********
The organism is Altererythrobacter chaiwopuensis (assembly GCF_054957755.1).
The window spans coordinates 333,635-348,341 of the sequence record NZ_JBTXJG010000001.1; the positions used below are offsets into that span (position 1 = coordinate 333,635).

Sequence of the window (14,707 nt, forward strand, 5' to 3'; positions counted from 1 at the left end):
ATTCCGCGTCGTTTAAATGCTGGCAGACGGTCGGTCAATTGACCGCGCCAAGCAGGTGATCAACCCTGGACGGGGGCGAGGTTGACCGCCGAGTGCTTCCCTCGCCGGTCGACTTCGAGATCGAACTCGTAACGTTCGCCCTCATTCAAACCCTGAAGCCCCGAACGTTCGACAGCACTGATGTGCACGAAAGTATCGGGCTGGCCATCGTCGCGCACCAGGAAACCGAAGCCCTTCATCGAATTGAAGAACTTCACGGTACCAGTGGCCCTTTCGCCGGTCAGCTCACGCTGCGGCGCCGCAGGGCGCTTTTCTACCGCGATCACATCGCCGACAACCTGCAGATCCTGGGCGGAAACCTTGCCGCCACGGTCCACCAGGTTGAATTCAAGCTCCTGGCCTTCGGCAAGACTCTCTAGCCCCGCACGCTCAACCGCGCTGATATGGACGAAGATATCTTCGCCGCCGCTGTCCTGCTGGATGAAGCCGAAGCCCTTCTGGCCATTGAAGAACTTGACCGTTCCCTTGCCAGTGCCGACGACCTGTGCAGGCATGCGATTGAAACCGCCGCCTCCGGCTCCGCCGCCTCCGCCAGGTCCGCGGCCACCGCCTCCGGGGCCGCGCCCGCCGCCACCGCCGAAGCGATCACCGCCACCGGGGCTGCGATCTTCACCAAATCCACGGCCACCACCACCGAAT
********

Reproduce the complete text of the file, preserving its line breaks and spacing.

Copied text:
The organism is Altererythrobacter chaiwopuensis (assembly GCF_054957755.1).
The window spans coordinates 333,635-348,341 of the sequence record NZ_JBTXJG010000001.1; the positions used below are offsets into that span (position 1 = coordinate 333,635).

Sequence of the window (14,707 nt, forward strand, 5' to 3'; positions counted from 1 at the left end):
ATTCCGCGTCGTTTAAATGCTGGCAGACGGTCGGTCAATTGACCGCGCCAAGCAGGTGATCAACCCTGGACGGGGGCGAGGTTGACCGCCGAGTGCTTCCCTCGCCGGTCGACTTCGAGATCGAACTCGTAACGTTCGCCCTCATTCAAACCCTGAAGCCCCGAACGTTCGACAGCACTGATGTGCACGAAAGTATCGGGCTGGCCATCGTCGCGCACCAGGAAACCGAAGCCCTTCATCGAATTGAAGAACTTCACGGTACCAGTGGCCCTTTCGCCGGTCAGCTCACGCTGCGGCGCCGCAGGGCGCTTTTCTACCGCGATCACATCGCCGACAACCTGCAGATCCTGGGCGGAAACCTTGCCGCCACGGTCCACCAGGTTGAATTCAAGCTCCTGGCCTTCGGCAAGACTCTCTAGCCCCGCACGCTCAACCGCGCTGATATGGACGAAGATATCTTCGCCGCCGCTGTCCTGCTGGATGAAGCCGAAGCCCTTCTGGCCATTGAAGAACTTGACCGTTCCCTTGCCAGTGCCGACGACCTGTGCAGGCATGCGATTGAAACCGCCGCCTCCGGCTCCGCCGCCTCCGCCAGGTCCGCGGCCACCGCCTCCGGGGCCGCGCCCGCCGCCACCGCCGAAGCGATCACCGCCACCGGGGCTGCGATCTTCACCAAATCCACGGCCACCACCACCGAAT